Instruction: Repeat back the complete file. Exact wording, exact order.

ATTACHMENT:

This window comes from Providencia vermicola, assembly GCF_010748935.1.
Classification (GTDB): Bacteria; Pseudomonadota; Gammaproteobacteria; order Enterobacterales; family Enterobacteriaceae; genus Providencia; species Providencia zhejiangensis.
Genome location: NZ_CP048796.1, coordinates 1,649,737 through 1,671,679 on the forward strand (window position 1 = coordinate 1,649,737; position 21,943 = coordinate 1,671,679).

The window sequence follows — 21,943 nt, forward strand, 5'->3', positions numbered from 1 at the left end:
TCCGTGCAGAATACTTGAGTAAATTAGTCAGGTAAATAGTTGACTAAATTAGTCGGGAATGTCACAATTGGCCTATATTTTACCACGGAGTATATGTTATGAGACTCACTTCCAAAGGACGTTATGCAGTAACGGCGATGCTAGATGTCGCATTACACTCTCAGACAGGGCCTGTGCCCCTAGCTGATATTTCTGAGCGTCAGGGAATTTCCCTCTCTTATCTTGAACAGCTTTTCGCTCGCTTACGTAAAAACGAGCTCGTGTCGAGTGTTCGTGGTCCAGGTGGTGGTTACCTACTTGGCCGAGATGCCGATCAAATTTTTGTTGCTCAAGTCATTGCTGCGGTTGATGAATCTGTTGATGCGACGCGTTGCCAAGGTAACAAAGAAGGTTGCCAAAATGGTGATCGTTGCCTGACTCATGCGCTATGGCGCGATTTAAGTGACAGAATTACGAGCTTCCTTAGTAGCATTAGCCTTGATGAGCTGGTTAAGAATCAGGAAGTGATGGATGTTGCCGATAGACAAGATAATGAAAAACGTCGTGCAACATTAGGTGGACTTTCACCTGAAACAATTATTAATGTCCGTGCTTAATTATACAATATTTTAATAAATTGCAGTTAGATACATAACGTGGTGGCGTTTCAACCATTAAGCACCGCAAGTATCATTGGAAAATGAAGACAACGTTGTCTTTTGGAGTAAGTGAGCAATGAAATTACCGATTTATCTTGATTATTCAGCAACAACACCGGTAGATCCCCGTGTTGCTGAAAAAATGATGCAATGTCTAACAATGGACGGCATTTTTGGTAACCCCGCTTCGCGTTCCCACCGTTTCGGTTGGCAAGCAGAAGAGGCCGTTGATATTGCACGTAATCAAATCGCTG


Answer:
This window comes from Providencia vermicola, assembly GCF_010748935.1.
Classification (GTDB): Bacteria; Pseudomonadota; Gammaproteobacteria; order Enterobacterales; family Enterobacteriaceae; genus Providencia; species Providencia zhejiangensis.
Genome location: NZ_CP048796.1, coordinates 1,649,737 through 1,671,679 on the forward strand (window position 1 = coordinate 1,649,737; position 21,943 = coordinate 1,671,679).

The window sequence follows — 21,943 nt, forward strand, 5'->3', positions numbered from 1 at the left end:
TCCGTGCAGAATACTTGAGTAAATTAGTCAGGTAAATAGTTGACTAAATTAGTCGGGAATGTCACAATTGGCCTATATTTTACCACGGAGTATATGTTATGAGACTCACTTCCAAAGGACGTTATGCAGTAACGGCGATGCTAGATGTCGCATTACACTCTCAGACAGGGCCTGTGCCCCTAGCTGATATTTCTGAGCGTCAGGGAATTTCCCTCTCTTATCTTGAACAGCTTTTCGCTCGCTTACGTAAAAACGAGCTCGTGTCGAGTGTTCGTGGTCCAGGTGGTGGTTACCTACTTGGCCGAGATGCCGATCAAATTTTTGTTGCTCAAGTCATTGCTGCGGTTGATGAATCTGTTGATGCGACGCGTTGCCAAGGTAACAAAGAAGGTTGCCAAAATGGTGATCGTTGCCTGACTCATGCGCTATGGCGCGATTTAAGTGACAGAATTACGAGCTTCCTTAGTAGCATTAGCCTTGATGAGCTGGTTAAGAATCAGGAAGTGATGGATGTTGCCGATAGACAAGATAATGAAAAACGTCGTGCAACATTAGGTGGACTTTCACCTGAAACAATTATTAATGTCCGTGCTTAATTATACAATATTTTAATAAATTGCAGTTAGATACATAACGTGGTGGCGTTTCAACCATTAAGCACCGCAAGTATCATTGGAAAATGAAGACAACGTTGTCTTTTGGAGTAAGTGAGCAATGAAATTACCGATTTATCTTGATTATTCAGCAACAACACCGGTAGATCCCCGTGTTGCTGAAAAAATGATGCAATGTCTAACAATGGACGGCATTTTTGGTAACCCCGCTTCGCGTTCCCACCGTTTCGGTTGGCAAGCAGAAGAGGCCGTTGATATTGCACGTAATCAAATCGCTG